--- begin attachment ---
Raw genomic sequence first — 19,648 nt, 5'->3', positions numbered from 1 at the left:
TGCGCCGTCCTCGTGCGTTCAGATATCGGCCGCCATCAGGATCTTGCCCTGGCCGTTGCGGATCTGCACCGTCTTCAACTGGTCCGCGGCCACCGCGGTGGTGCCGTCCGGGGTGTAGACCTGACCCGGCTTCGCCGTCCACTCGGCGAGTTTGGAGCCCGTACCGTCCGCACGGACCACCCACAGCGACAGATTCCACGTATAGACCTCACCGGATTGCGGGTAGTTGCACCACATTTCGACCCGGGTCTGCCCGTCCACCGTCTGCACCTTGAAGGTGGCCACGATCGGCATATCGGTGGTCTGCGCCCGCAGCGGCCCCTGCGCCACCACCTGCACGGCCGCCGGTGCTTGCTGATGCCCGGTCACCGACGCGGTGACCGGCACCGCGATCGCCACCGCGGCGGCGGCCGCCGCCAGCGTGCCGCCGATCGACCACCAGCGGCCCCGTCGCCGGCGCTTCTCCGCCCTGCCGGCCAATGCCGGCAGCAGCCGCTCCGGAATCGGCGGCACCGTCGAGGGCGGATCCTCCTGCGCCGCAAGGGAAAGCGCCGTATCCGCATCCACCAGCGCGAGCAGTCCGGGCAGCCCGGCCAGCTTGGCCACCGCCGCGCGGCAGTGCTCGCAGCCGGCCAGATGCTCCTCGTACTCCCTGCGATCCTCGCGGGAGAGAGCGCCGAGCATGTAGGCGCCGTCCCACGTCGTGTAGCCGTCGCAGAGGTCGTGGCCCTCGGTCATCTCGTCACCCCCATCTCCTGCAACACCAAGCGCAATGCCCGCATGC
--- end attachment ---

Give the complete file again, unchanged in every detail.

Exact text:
Raw genomic sequence first — 19,648 nt, 5'->3', positions numbered from 1 at the left:
TGCGCCGTCCTCGTGCGTTCAGATATCGGCCGCCATCAGGATCTTGCCCTGGCCGTTGCGGATCTGCACCGTCTTCAACTGGTCCGCGGCCACCGCGGTGGTGCCGTCCGGGGTGTAGACCTGACCCGGCTTCGCCGTCCACTCGGCGAGTTTGGAGCCCGTACCGTCCGCACGGACCACCCACAGCGACAGATTCCACGTATAGACCTCACCGGATTGCGGGTAGTTGCACCACATTTCGACCCGGGTCTGCCCGTCCACCGTCTGCACCTTGAAGGTGGCCACGATCGGCATATCGGTGGTCTGCGCCCGCAGCGGCCCCTGCGCCACCACCTGCACGGCCGCCGGTGCTTGCTGATGCCCGGTCACCGACGCGGTGACCGGCACCGCGATCGCCACCGCGGCGGCGGCCGCCGCCAGCGTGCCGCCGATCGACCACCAGCGGCCCCGTCGCCGGCGCTTCTCCGCCCTGCCGGCCAATGCCGGCAGCAGCCGCTCCGGAATCGGCGGCACCGTCGAGGGCGGATCCTCCTGCGCCGCAAGGGAAAGCGCCGTATCCGCATCCACCAGCGCGAGCAGTCCGGGCAGCCCGGCCAGCTTGGCCACCGCCGCGCGGCAGTGCTCGCAGCCGGCCAGATGCTCCTCGTACTCCCTGCGATCCTCGCGGGAGAGAGCGCCGAGCATGTAGGCGCCGTCCCACGTCGTGTAGCCGTCGCAGAGGTCGTGGCCCTCGGTCATCTCGTCACCCCCATCTCCTGCAACACCAAGCGCAATGCCCGCATGC